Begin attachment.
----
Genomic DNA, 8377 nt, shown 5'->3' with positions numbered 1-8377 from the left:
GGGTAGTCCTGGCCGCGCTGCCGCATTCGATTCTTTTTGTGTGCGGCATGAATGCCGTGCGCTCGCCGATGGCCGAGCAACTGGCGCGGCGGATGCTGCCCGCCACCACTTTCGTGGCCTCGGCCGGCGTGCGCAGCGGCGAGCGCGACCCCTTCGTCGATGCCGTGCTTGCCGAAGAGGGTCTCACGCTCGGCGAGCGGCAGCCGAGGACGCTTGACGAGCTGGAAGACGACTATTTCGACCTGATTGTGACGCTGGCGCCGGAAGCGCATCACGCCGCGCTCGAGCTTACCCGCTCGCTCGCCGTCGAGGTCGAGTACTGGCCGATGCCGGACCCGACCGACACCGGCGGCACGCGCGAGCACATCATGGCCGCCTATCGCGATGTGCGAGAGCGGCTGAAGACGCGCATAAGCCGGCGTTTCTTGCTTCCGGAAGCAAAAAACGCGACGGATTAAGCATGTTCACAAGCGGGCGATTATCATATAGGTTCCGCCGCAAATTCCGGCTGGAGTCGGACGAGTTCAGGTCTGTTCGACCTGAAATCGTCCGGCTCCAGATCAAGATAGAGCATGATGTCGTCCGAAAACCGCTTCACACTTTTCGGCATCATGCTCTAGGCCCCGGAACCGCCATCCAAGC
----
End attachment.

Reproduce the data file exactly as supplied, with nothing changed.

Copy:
Genomic DNA, 8377 nt, shown 5'->3' with positions numbered 1-8377 from the left:
GGGTAGTCCTGGCCGCGCTGCCGCATTCGATTCTTTTTGTGTGCGGCATGAATGCCGTGCGCTCGCCGATGGCCGAGCAACTGGCGCGGCGGATGCTGCCCGCCACCACTTTCGTGGCCTCGGCCGGCGTGCGCAGCGGCGAGCGCGACCCCTTCGTCGATGCCGTGCTTGCCGAAGAGGGTCTCACGCTCGGCGAGCGGCAGCCGAGGACGCTTGACGAGCTGGAAGACGACTATTTCGACCTGATTGTGACGCTGGCGCCGGAAGCGCATCACGCCGCGCTCGAGCTTACCCGCTCGCTCGCCGTCGAGGTCGAGTACTGGCCGATGCCGGACCCGACCGACACCGGCGGCACGCGCGAGCACATCATGGCCGCCTATCGCGATGTGCGAGAGCGGCTGAAGACGCGCATAAGCCGGCGTTTCTTGCTTCCGGAAGCAAAAAACGCGACGGATTAAGCATGTTCACAAGCGGGCGATTATCATATAGGTTCCGCCGCAAATTCCGGCTGGAGTCGGACGAGTTCAGGTCTGTTCGACCTGAAATCGTCCGGCTCCAGATCAAGATAGAGCATGATGTCGTCCGAAAACCGCTTCACACTTTTCGGCATCATGCTCTAGGCCCCGGAACCGCCATCCAAGC